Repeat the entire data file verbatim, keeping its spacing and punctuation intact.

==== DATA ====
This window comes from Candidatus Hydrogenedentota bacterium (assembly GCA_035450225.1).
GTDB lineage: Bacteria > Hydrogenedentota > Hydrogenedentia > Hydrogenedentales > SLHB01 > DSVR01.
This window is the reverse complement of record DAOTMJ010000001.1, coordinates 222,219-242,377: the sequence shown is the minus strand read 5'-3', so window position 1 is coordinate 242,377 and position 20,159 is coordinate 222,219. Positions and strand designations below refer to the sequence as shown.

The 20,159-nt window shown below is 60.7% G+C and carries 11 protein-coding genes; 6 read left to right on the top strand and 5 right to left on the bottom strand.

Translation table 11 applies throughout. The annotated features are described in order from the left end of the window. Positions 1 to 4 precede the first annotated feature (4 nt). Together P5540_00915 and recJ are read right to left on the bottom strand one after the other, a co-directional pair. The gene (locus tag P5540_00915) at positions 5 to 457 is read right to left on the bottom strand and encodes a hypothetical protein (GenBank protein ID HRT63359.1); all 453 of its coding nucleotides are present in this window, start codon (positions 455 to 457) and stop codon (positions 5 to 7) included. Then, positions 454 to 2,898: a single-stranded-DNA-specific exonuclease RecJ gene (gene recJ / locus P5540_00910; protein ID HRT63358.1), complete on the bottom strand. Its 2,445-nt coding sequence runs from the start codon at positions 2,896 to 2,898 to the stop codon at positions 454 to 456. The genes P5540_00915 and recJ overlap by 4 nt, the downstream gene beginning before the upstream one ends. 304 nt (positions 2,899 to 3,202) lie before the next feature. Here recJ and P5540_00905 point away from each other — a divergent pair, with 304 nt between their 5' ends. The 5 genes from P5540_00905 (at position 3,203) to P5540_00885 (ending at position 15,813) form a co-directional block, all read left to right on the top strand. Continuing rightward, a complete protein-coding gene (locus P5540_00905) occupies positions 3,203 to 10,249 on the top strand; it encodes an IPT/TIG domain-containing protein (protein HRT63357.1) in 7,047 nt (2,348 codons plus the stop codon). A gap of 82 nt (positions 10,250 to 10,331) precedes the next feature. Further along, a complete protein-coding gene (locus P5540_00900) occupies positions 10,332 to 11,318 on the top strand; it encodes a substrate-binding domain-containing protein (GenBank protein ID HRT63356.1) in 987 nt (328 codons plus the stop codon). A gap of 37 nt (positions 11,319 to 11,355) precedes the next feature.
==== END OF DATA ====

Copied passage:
This window comes from Candidatus Hydrogenedentota bacterium (assembly GCA_035450225.1).
GTDB lineage: Bacteria > Hydrogenedentota > Hydrogenedentia > Hydrogenedentales > SLHB01 > DSVR01.
This window is the reverse complement of record DAOTMJ010000001.1, coordinates 222,219-242,377: the sequence shown is the minus strand read 5'-3', so window position 1 is coordinate 242,377 and position 20,159 is coordinate 222,219. Positions and strand designations below refer to the sequence as shown.

The 20,159-nt window shown below is 60.7% G+C and carries 11 protein-coding genes; 6 read left to right on the top strand and 5 right to left on the bottom strand.

Translation table 11 applies throughout. The annotated features are described in order from the left end of the window. Positions 1 to 4 precede the first annotated feature (4 nt). Together P5540_00915 and recJ are read right to left on the bottom strand one after the other, a co-directional pair. The gene (locus tag P5540_00915) at positions 5 to 457 is read right to left on the bottom strand and encodes a hypothetical protein (GenBank protein ID HRT63359.1); all 453 of its coding nucleotides are present in this window, start codon (positions 455 to 457) and stop codon (positions 5 to 7) included. Then, positions 454 to 2,898: a single-stranded-DNA-specific exonuclease RecJ gene (gene recJ / locus P5540_00910; protein ID HRT63358.1), complete on the bottom strand. Its 2,445-nt coding sequence runs from the start codon at positions 2,896 to 2,898 to the stop codon at positions 454 to 456. The genes P5540_00915 and recJ overlap by 4 nt, the downstream gene beginning before the upstream one ends. 304 nt (positions 2,899 to 3,202) lie before the next feature. Here recJ and P5540_00905 point away from each other — a divergent pair, with 304 nt between their 5' ends. The 5 genes from P5540_00905 (at position 3,203) to P5540_00885 (ending at position 15,813) form a co-directional block, all read left to right on the top strand. Continuing rightward, a complete protein-coding gene (locus P5540_00905) occupies positions 3,203 to 10,249 on the top strand; it encodes an IPT/TIG domain-containing protein (protein HRT63357.1) in 7,047 nt (2,348 codons plus the stop codon). A gap of 82 nt (positions 10,250 to 10,331) precedes the next feature. Further along, a complete protein-coding gene (locus P5540_00900) occupies positions 10,332 to 11,318 on the top strand; it encodes a substrate-binding domain-containing protein (GenBank protein ID HRT63356.1) in 987 nt (328 codons plus the stop codon). A gap of 37 nt (positions 11,319 to 11,355) precedes the next feature.